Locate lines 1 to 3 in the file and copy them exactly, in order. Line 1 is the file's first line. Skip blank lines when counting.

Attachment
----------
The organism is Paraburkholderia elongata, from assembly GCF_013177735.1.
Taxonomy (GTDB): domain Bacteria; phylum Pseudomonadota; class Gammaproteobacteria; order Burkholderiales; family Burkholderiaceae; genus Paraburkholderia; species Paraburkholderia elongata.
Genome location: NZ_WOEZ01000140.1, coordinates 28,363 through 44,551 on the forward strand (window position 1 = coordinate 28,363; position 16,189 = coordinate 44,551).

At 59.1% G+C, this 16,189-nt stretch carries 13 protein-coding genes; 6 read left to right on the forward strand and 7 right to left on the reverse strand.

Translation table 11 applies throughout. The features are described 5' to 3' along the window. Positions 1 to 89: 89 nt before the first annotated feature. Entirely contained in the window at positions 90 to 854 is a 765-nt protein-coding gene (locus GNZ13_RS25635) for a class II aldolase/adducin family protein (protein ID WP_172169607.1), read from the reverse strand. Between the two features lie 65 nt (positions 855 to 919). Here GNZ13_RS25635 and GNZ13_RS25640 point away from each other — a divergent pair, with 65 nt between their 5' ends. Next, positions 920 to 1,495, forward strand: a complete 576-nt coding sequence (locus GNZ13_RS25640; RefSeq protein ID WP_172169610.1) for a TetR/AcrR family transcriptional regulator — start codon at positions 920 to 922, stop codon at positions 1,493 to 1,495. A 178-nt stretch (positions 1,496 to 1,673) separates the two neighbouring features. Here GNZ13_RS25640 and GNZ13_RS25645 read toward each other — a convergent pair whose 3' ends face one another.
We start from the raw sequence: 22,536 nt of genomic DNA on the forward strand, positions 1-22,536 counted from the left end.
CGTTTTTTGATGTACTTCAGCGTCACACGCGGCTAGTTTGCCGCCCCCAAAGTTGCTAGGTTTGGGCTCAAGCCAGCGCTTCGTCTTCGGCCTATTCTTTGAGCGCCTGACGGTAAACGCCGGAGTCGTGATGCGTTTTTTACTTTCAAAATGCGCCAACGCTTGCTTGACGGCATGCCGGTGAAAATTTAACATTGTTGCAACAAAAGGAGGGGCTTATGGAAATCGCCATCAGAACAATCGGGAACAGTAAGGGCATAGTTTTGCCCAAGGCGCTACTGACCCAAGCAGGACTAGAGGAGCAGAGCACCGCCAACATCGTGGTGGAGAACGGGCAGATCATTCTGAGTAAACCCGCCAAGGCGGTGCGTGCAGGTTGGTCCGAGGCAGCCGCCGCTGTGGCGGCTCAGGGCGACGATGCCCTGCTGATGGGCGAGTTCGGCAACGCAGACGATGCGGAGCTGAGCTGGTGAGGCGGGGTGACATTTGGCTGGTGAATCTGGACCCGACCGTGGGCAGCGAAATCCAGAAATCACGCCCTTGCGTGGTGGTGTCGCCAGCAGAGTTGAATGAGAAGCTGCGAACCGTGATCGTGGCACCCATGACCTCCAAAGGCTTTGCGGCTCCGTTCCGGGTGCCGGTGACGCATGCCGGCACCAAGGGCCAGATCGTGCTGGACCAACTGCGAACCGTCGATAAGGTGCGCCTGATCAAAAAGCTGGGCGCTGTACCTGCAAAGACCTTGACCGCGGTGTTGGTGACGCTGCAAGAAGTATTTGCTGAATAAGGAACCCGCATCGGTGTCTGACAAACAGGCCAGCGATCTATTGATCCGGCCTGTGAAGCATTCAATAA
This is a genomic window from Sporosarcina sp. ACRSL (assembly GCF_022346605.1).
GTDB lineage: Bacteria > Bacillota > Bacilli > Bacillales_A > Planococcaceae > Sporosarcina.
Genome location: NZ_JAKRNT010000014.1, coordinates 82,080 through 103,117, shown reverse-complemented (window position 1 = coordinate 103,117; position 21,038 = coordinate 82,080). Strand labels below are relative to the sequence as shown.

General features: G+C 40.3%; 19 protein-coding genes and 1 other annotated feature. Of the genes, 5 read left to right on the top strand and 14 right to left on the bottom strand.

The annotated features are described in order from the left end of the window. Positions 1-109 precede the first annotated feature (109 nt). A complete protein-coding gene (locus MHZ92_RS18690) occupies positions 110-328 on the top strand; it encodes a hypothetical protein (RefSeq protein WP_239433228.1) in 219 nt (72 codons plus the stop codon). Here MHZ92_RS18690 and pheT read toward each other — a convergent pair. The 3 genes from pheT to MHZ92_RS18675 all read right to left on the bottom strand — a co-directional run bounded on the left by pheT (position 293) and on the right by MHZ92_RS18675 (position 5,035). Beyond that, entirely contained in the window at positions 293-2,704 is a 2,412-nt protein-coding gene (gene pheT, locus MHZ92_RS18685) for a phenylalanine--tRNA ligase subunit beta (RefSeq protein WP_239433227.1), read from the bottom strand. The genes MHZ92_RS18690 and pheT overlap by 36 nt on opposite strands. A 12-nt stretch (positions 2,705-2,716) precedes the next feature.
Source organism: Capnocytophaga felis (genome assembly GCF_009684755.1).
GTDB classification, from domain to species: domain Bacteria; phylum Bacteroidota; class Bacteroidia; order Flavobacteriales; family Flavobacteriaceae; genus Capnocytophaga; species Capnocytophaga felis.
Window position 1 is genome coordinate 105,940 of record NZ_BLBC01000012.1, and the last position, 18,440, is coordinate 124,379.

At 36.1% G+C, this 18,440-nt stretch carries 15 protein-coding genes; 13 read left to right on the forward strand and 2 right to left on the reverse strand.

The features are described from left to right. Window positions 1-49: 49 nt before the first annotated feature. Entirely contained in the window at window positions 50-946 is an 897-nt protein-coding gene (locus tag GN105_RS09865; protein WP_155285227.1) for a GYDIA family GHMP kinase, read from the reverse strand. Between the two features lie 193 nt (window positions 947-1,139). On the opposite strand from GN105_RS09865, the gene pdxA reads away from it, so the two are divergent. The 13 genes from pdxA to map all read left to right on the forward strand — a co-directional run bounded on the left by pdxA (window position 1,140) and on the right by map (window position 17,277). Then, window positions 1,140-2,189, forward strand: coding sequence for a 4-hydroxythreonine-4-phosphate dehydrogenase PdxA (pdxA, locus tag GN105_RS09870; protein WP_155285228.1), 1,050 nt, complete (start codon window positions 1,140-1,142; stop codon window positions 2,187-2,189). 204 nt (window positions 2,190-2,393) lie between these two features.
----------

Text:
The organism is Paraburkholderia elongata, from assembly GCF_013177735.1.
Taxonomy (GTDB): domain Bacteria; phylum Pseudomonadota; class Gammaproteobacteria; order Burkholderiales; family Burkholderiaceae; genus Paraburkholderia; species Paraburkholderia elongata.
Genome location: NZ_WOEZ01000140.1, coordinates 28,363 through 44,551 on the forward strand (window position 1 = coordinate 28,363; position 16,189 = coordinate 44,551).